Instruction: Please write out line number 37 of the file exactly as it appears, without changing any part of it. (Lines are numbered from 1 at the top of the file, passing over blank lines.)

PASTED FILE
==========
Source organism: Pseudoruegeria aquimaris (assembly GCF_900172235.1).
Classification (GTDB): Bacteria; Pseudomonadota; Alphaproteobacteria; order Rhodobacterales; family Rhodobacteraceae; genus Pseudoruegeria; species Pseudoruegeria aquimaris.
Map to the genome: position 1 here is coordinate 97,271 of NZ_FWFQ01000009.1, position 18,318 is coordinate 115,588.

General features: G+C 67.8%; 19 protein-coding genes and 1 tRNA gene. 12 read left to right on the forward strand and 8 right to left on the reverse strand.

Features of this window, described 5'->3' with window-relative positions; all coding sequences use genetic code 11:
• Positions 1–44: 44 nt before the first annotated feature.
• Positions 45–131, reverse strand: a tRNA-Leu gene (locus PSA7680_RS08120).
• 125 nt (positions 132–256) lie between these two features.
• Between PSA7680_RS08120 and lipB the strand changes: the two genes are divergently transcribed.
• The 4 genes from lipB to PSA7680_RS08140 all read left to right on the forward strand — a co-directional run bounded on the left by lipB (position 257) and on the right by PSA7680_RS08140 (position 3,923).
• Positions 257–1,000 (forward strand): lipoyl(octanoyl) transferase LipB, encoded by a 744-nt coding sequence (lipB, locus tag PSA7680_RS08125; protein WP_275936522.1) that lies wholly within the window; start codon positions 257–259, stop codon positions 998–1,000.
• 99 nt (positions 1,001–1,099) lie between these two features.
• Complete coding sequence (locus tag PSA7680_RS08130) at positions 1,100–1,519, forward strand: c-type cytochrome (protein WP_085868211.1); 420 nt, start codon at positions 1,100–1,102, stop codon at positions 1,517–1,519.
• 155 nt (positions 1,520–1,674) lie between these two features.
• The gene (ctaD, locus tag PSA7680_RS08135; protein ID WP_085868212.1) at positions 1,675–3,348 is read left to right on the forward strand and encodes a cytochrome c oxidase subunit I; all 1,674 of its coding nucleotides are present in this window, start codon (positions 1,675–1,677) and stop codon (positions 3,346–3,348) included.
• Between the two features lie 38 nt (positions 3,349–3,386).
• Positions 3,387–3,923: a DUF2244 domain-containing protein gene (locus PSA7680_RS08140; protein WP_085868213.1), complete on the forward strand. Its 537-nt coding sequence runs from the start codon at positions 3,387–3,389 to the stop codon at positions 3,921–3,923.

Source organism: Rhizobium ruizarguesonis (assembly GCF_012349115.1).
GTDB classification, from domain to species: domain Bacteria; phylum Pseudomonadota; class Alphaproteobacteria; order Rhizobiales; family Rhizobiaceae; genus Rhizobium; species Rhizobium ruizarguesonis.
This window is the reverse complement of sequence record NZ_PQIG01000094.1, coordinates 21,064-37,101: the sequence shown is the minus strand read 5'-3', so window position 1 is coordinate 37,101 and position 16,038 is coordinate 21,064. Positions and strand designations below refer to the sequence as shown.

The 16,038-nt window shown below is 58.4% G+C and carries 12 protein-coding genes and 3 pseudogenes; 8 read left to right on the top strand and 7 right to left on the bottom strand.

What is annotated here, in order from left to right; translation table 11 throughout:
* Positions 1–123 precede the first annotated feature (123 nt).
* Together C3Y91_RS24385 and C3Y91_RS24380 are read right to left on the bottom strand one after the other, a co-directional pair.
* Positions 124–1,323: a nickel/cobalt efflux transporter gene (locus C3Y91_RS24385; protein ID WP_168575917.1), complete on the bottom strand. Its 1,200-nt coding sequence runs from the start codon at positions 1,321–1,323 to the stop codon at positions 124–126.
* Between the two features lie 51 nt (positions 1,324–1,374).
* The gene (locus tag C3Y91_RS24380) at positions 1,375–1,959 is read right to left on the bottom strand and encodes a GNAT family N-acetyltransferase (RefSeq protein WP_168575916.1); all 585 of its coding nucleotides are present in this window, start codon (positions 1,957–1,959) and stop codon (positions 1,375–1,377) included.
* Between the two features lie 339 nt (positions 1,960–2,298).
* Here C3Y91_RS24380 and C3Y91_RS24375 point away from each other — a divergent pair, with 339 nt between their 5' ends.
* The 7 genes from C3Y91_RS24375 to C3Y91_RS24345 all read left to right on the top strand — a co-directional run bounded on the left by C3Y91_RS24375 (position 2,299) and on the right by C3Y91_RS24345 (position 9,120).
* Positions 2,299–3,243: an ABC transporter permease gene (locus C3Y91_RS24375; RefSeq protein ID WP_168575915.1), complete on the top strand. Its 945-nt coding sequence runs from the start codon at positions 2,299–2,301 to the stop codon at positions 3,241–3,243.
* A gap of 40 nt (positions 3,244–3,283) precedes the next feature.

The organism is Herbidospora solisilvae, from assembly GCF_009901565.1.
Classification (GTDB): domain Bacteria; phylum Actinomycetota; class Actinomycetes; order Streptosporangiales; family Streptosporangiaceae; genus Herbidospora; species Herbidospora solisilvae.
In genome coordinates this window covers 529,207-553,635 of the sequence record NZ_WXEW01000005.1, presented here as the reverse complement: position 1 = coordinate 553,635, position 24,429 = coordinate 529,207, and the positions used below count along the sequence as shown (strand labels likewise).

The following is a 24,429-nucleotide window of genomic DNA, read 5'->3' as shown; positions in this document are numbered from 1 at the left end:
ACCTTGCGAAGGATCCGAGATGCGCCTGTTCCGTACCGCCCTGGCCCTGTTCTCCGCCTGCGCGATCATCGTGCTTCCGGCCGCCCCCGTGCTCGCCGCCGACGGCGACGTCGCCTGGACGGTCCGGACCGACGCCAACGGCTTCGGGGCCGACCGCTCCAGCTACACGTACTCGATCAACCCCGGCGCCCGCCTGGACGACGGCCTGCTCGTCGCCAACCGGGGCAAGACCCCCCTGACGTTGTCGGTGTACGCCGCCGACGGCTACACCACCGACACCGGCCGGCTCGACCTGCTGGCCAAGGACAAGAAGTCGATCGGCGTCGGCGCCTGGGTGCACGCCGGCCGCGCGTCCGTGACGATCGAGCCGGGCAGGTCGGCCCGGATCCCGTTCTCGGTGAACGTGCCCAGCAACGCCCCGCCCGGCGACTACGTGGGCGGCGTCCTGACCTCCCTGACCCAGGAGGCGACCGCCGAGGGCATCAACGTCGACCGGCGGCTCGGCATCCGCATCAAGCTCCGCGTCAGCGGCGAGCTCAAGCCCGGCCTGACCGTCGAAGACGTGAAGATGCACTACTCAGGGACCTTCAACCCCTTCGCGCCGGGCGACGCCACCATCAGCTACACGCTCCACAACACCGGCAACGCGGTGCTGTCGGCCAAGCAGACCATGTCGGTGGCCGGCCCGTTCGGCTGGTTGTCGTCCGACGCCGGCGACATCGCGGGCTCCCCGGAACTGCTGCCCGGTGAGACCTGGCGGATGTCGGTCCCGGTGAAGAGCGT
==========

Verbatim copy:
ACCTTGCGAAGGATCCGAGATGCGCCTGTTCCGTACCGCCCTGGCCCTGTTCTCCGCCTGCGCGATCATCGTGCTTCCGGCCGCCCCCGTGCTCGCCGCCGACGGCGACGTCGCCTGGACGGTCCGGACCGACGCCAACGGCTTCGGGGCCGACCGCTCCAGCTACACGTACTCGATCAACCCCGGCGCCCGCCTGGACGACGGCCTGCTCGTCGCCAACCGGGGCAAGACCCCCCTGACGTTGTCGGTGTACGCCGCCGACGGCTACACCACCGACACCGGCCGGCTCGACCTGCTGGCCAAGGACAAGAAGTCGATCGGCGTCGGCGCCTGGGTGCACGCCGGCCGCGCGTCCGTGACGATCGAGCCGGGCAGGTCGGCCCGGATCCCGTTCTCGGTGAACGTGCCCAGCAACGCCCCGCCCGGCGACTACGTGGGCGGCGTCCTGACCTCCCTGACCCAGGAGGCGACCGCCGAGGGCATCAACGTCGACCGGCGGCTCGGCATCCGCATCAAGCTCCGCGTCAGCGGCGAGCTCAAGCCCGGCCTGACCGTCGAAGACGTGAAGATGCACTACTCAGGGACCTTCAACCCCTTCGCGCCGGGCGACGCCACCATCAGCTACACGCTCCACAACACCGGCAACGCGGTGCTGTCGGCCAAGCAGACCATGTCGGTGGCCGGCCCGTTCGGCTGGTTGTCGTCCGACGCCGGCGACATCGCGGGCTCCCCGGAACTGCTGCCCGGTGAGACCTGGCGGATGTCGGTCCCGGTGAAGAGCGT